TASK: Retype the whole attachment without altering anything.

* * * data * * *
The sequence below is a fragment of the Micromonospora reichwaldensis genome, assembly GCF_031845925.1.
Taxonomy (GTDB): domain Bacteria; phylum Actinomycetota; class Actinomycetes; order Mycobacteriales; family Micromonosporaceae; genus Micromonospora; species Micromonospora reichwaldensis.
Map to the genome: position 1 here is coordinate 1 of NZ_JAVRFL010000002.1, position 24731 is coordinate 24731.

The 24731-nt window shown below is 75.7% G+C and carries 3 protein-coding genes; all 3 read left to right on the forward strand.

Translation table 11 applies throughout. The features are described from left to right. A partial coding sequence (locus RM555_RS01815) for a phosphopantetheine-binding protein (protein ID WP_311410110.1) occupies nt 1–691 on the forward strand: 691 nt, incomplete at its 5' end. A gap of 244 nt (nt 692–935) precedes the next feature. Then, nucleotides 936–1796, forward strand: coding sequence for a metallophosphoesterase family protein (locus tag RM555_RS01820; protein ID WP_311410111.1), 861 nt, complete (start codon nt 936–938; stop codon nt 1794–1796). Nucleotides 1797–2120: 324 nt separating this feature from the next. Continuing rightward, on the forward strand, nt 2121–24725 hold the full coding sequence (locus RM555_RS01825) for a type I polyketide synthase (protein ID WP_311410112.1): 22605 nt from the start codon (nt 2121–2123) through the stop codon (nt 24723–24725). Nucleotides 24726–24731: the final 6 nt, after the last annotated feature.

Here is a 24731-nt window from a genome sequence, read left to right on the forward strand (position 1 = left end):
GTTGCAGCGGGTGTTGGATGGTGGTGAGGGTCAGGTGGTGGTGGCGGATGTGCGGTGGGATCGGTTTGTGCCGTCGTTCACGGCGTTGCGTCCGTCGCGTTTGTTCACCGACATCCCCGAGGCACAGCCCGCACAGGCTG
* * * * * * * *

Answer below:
The sequence below is a fragment of the Micromonospora reichwaldensis genome, assembly GCF_031845925.1.
Taxonomy (GTDB): domain Bacteria; phylum Actinomycetota; class Actinomycetes; order Mycobacteriales; family Micromonosporaceae; genus Micromonospora; species Micromonospora reichwaldensis.
Map to the genome: position 1 here is coordinate 1 of NZ_JAVRFL010000002.1, position 24731 is coordinate 24731.

The 24731-nt window shown below is 75.7% G+C and carries 3 protein-coding genes; all 3 read left to right on the forward strand.

Translation table 11 applies throughout. The features are described from left to right. A partial coding sequence (locus RM555_RS01815) for a phosphopantetheine-binding protein (protein ID WP_311410110.1) occupies nt 1–691 on the forward strand: 691 nt, incomplete at its 5' end. A gap of 244 nt (nt 692–935) precedes the next feature. Then, nucleotides 936–1796, forward strand: coding sequence for a metallophosphoesterase family protein (locus tag RM555_RS01820; protein ID WP_311410111.1), 861 nt, complete (start codon nt 936–938; stop codon nt 1794–1796). Nucleotides 1797–2120: 324 nt separating this feature from the next. Continuing rightward, on the forward strand, nt 2121–24725 hold the full coding sequence (locus RM555_RS01825) for a type I polyketide synthase (protein ID WP_311410112.1): 22605 nt from the start codon (nt 2121–2123) through the stop codon (nt 24723–24725). Nucleotides 24726–24731: the final 6 nt, after the last annotated feature.

Here is a 24731-nt window from a genome sequence, read left to right on the forward strand (position 1 = left end):
GTTGCAGCGGGTGTTGGATGGTGGTGAGGGTCAGGTGGTGGTGGCGGATGTGCGGTGGGATCGGTTTGTGCCGTCGTTCACGGCGTTGCGTCCGTCGCGTTTGTTCACCGACATCCCCGAGGCACAGCCCGCACAGGCTG